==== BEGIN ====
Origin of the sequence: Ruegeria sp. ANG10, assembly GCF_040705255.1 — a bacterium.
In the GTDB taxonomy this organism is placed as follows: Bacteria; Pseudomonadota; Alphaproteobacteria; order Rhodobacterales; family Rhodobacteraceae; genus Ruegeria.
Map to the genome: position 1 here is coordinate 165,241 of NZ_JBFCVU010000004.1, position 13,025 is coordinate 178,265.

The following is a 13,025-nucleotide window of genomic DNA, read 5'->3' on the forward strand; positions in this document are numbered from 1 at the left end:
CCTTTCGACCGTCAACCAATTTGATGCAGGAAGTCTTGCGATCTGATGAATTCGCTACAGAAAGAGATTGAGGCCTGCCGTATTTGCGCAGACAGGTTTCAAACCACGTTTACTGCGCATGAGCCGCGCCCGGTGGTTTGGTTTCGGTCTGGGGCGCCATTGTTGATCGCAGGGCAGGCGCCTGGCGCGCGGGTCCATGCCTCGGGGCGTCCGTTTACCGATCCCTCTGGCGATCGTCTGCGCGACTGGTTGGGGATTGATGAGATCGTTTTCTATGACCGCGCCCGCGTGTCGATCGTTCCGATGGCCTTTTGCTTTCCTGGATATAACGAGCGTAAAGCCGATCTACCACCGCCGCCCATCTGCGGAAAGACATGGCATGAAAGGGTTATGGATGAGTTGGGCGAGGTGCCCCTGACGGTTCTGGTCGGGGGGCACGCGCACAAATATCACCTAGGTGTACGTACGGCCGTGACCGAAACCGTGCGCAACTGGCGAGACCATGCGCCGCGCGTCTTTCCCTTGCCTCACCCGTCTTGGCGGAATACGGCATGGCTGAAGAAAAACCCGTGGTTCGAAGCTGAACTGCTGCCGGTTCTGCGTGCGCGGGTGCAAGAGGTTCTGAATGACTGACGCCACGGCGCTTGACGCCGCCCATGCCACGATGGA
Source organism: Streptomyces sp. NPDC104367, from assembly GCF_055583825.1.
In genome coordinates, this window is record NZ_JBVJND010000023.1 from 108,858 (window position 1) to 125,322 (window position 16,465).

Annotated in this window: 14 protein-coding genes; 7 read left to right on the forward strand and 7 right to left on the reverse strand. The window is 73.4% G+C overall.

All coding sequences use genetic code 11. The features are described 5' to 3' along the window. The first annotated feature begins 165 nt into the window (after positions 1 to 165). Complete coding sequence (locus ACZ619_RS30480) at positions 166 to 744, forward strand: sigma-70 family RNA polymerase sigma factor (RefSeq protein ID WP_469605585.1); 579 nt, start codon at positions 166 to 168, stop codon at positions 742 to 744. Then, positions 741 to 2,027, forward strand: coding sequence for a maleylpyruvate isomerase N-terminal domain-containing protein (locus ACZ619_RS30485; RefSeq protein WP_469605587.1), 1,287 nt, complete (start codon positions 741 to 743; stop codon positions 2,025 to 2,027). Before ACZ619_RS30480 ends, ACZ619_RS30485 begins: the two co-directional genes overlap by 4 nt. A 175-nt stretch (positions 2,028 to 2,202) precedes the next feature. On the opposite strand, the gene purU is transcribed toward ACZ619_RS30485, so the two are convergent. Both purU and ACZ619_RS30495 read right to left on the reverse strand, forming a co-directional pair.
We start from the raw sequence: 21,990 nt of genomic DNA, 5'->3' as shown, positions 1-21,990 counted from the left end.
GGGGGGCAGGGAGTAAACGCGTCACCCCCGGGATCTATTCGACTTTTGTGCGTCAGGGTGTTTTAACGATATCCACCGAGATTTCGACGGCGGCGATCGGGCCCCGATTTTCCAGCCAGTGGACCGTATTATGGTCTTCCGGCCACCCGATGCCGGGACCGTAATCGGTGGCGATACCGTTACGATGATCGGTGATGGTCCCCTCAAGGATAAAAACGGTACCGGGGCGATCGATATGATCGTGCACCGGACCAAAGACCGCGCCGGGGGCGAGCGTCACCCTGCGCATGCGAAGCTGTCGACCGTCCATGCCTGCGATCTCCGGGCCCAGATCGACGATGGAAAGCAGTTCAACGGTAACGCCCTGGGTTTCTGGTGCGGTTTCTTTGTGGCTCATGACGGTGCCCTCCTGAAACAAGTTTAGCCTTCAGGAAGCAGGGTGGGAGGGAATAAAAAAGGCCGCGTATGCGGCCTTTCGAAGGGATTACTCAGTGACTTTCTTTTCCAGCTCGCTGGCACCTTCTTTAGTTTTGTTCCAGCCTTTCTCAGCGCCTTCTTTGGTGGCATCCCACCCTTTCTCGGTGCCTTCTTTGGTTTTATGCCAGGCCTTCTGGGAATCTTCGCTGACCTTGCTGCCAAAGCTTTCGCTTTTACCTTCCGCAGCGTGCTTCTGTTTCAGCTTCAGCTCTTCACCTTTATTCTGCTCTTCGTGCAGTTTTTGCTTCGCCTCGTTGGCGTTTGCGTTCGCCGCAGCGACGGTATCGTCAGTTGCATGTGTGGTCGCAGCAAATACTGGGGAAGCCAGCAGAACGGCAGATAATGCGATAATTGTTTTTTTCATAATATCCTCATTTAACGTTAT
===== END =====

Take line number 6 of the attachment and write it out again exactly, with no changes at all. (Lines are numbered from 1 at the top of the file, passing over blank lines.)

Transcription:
Source organism: Streptomyces sp. NPDC104367, from assembly GCF_055583825.1.